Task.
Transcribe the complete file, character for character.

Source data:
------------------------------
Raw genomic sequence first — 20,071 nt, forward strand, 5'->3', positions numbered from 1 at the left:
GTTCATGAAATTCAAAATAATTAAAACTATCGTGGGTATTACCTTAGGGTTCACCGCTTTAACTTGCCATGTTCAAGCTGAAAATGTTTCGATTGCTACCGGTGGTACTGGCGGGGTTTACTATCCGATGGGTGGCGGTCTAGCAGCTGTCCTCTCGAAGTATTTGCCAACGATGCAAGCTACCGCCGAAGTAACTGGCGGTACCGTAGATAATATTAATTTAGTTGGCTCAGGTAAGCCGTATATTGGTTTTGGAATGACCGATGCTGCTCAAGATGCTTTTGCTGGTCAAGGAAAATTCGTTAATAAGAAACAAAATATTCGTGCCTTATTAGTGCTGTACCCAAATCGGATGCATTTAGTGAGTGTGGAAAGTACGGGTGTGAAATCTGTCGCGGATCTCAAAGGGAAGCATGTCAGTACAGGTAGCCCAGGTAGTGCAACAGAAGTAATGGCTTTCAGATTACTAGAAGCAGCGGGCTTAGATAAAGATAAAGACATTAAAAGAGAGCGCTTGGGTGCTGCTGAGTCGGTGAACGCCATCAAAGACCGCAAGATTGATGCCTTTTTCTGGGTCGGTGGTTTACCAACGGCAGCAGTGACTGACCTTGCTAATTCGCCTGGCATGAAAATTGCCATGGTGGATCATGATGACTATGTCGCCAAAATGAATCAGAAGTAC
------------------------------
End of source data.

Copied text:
Raw genomic sequence first — 20,071 nt, forward strand, 5'->3', positions numbered from 1 at the left:
GTTCATGAAATTCAAAATAATTAAAACTATCGTGGGTATTACCTTAGGGTTCACCGCTTTAACTTGCCATGTTCAAGCTGAAAATGTTTCGATTGCTACCGGTGGTACTGGCGGGGTTTACTATCCGATGGGTGGCGGTCTAGCAGCTGTCCTCTCGAAGTATTTGCCAACGATGCAAGCTACCGCCGAAGTAACTGGCGGTACCGTAGATAATATTAATTTAGTTGGCTCAGGTAAGCCGTATATTGGTTTTGGAATGACCGATGCTGCTCAAGATGCTTTTGCTGGTCAAGGAAAATTCGTTAATAAGAAACAAAATATTCGTGCCTTATTAGTGCTGTACCCAAATCGGATGCATTTAGTGAGTGTGGAAAGTACGGGTGTGAAATCTGTCGCGGATCTCAAAGGGAAGCATGTCAGTACAGGTAGCCCAGGTAGTGCAACAGAAGTAATGGCTTTCAGATTACTAGAAGCAGCGGGCTTAGATAAAGATAAAGACATTAAAAGAGAGCGCTTGGGTGCTGCTGAGTCGGTGAACGCCATCAAAGACCGCAAGATTGATGCCTTTTTCTGGGTCGGTGGTTTACCAACGGCAGCAGTGACTGACCTTGCTAATTCGCCTGGCATGAAAATTGCCATGGTGGATCATGATGACTATGTCGCCAAAATGAATCAGAAGTAC